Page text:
by Rachel C. Kranz
Cut, no. 23, Oct. 1980, pp. 18-20
When the Viet Nam war was still going on, columnist Art Buchwald wrote a humorous version of a Hollywood story conference whose participants were trying to make a Viet Nam war movie. An eager scriptwriter presents the classic war script, only to be reminded that Viet Nam is different: You can't tell our Vietnamese from theirs, body counts have replaced territorial markers, and besides, the State Department won't let you call it a war. Hollywood's clichés as well as Washington's were undone by the new political realities of the first war we couldn't win.
Michael Cimino and Francis Ford Coppola would seem to have succeeded where Buchwald's screenwriter failed. Cimino's THE DEER HUNTER and Coppola's APOCALYPSE NOW focus on precisely those features Hollywood thought would make the war unfilmable — the resemblance of ally to enemy; the irrationality of guerilla warfare; the breakdown of moral certitude; and finally, the United States' puzzling inability to win. These elements of the war were eventually grasped even by political leaders. What was not understood — or not made public — was the aspect of the war most central to our defeat. The fact was that the NLF and their North Vietnamese supporters constituted a disciplined political movement with a sophisticated ideology and a strong base in popular support. The films of Cimino and Coppola faithfully follow the official wisdom. Although both films evoke the superficial horrors of Viet Nam, they obscure the very realities most crucial to understanding it. The war in Viet Nam is hidden behind a filmic style that finally reinforces the futility of any attempt to understand or prevent war.
THE DEER HUNTER is the story of three young men from a Pennsylvania steel town who go to Viet Nam. They are tortured and held prisoner by North Vietnamese, who force the prisoners to play Russian Roulette while the Vietnamese gamble on the outcome. Michael (Robert DeNiro) manages to save himself and his friends, though one is crippled and the other (Christopher Walken) becomes unhinged by the experience and begins to play Russian Roulette for money in a Saigon gambling hall, Later, DeNiro returns to Viet Nam to rescue Walken, but Walken chooses suicide. In the U.S., the old friends attend the funeral and sing "God Bless America" in a last attempt to create some meaning from the death.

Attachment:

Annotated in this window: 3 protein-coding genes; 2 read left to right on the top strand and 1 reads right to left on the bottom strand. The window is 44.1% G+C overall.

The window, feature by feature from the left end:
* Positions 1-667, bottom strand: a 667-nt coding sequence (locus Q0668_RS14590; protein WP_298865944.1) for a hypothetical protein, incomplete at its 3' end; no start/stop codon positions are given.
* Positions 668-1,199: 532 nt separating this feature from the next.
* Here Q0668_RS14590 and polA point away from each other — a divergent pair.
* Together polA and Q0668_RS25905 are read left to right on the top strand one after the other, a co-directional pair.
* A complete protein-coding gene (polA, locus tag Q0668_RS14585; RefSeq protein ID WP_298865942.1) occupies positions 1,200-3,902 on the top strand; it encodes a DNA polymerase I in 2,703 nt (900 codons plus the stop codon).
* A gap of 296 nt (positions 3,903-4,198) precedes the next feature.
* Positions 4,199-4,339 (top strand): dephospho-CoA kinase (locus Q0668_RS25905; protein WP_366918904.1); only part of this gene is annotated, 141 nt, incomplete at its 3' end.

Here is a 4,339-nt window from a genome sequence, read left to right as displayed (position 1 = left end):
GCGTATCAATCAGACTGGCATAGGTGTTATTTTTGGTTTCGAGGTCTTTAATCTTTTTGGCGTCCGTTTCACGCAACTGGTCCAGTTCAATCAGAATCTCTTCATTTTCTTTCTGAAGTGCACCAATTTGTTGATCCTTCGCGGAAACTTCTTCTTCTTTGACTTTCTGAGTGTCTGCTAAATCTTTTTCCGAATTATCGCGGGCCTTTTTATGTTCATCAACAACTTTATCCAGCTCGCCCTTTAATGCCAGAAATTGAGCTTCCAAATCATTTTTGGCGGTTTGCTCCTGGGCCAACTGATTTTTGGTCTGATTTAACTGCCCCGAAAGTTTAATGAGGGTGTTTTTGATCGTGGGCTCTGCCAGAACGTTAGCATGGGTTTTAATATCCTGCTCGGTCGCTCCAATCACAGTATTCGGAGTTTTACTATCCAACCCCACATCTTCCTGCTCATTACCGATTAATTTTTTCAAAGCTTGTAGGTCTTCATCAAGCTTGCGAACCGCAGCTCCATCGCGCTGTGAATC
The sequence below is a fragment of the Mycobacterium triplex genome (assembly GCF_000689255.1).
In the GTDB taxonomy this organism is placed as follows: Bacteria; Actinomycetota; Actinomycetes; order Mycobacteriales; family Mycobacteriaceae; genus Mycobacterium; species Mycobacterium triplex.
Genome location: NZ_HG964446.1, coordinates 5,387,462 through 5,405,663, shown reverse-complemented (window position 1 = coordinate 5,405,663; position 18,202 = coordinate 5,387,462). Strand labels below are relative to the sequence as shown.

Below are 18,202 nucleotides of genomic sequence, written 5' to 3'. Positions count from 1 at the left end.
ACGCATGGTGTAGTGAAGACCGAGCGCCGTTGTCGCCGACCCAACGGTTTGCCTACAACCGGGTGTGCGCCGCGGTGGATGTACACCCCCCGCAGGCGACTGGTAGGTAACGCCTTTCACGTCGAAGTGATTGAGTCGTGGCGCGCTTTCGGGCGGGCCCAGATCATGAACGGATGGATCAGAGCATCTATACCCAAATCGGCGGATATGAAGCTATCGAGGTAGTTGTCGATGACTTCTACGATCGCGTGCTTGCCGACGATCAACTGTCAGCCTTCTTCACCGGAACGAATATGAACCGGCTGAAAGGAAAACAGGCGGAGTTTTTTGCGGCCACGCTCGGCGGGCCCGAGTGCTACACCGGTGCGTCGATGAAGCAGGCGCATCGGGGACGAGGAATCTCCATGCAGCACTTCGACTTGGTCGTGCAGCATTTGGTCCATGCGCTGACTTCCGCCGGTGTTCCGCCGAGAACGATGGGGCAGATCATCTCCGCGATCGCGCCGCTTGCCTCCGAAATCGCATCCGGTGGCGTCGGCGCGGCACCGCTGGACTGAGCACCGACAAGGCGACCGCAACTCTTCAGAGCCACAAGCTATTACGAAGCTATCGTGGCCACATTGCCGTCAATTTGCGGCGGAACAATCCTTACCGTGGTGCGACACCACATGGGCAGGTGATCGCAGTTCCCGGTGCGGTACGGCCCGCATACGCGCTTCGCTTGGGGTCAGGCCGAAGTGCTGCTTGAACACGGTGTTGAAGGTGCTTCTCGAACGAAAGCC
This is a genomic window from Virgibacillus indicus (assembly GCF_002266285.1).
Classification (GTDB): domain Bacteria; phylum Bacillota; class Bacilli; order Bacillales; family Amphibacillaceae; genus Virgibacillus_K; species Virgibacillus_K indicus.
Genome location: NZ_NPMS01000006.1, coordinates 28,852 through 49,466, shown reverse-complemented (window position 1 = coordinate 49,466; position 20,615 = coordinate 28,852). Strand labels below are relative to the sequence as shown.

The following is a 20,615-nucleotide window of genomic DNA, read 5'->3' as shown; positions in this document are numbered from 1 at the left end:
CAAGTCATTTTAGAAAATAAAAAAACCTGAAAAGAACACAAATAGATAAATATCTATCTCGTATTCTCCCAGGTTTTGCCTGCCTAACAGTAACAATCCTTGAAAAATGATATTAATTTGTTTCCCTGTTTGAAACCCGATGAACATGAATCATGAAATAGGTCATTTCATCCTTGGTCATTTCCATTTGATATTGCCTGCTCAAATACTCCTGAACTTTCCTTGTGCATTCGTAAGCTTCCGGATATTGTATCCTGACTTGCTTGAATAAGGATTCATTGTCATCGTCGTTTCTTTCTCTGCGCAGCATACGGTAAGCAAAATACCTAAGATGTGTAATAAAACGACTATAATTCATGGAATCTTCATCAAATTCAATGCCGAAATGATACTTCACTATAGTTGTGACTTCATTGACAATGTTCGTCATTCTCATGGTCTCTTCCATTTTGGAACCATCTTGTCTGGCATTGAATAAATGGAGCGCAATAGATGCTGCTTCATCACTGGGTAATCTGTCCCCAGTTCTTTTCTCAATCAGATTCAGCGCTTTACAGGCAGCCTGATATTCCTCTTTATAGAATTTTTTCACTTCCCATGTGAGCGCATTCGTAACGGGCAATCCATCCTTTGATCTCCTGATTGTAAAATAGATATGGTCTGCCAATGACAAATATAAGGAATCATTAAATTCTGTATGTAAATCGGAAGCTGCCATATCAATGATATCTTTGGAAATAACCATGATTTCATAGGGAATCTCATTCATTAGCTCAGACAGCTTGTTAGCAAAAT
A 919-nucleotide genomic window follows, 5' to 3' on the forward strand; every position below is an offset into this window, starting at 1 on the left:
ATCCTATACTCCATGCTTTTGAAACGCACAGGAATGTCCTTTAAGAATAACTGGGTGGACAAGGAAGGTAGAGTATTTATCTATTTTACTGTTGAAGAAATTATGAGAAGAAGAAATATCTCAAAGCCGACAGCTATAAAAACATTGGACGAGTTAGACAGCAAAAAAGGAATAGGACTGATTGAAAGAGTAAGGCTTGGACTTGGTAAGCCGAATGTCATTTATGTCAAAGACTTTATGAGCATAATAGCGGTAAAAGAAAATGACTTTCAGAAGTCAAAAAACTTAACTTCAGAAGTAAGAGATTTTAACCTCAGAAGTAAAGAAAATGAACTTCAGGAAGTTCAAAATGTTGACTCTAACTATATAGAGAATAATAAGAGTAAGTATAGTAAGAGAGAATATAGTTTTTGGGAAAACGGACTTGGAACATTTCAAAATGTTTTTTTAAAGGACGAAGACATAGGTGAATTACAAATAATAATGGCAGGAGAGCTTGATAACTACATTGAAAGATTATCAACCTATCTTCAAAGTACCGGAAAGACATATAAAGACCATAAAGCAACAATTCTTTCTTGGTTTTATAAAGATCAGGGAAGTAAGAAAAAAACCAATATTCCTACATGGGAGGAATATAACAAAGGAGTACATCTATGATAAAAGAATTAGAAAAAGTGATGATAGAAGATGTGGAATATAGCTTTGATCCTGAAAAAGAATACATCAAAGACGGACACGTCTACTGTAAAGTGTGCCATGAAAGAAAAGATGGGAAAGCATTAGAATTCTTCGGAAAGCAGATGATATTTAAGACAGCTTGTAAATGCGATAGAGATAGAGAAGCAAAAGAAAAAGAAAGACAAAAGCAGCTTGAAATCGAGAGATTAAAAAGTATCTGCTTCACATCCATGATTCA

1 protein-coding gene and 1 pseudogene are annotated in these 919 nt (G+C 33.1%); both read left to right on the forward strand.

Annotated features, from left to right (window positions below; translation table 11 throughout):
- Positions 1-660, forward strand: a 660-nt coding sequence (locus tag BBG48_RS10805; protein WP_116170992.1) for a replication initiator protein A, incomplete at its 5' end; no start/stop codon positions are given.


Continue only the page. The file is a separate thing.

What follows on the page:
APOCALYPSE HOW focuses on the journey of Captain Willard, a CIA contract killer sent upriver into the Cambodian border area to kill a crazed U.S. officer, Colonel Kurtz. Kurtz (Marlon Brando) has set up his own kingdom of Montagnards, whom we are told "worship him as a god." Willard (Martin Sheen) is puzzled by Kurtz' insanity since Kurtz was an U.S. officer par excellence. But as Willard sees the horror of Viet Nam, and himself becomes responsible for the murder of a young woman in a sampan, he begins to understand Kurtz better. Finally, he kills Kurtz, whose murder is given a mythic aspect by cross-cutting with the sacrificial killing of bull
At almost every turn, the plot and visual devices of both movies contradict the real significance of Viet Nam. Viet Nam becomes famous for the impersonality with which machines replaced men to administer death. Both APOCALYPSE NOW and THE DEER HUNTER focus on primitive ritual killings. The National Liberation Front's avoidance of war crimes and attacks on civilians is unparalleled by any army to fight a major mar, with the possible exception of the Chinese during the Long March. Both movies emphasize the viciousness of the Viet Cong — THE DEER HUNTER through the elaborate torture Russian Roulette scene, APOCALYPSE NOW through Kurtz' recollection of Viet Cong chopping off the arms of Vietnamese recently inoculated by the Americans. (For the record, there is absolutely no evidence of either occurrence, although there is an account of U.S. soldiers who forced Vietnamese to play Russian Roulette.) The Viet Nam war achieved notoriety for the ugliness of the pictures to return from the front: napalmed babies, maimed women, piles of mutilated bodies. Cimino and Coppola give us cinematic lushness of color, elegance of camera, delicacy of lighting. As a revolution the Viet Nam war centered on ideology, both as the war was sold to Americans and as it was fought by the Vietnamese. APOCALYPSE NOW and THE DEER HUNTER eschew ideas to the point that we can barely discern the dialogue from the background noise because both are only there for effect.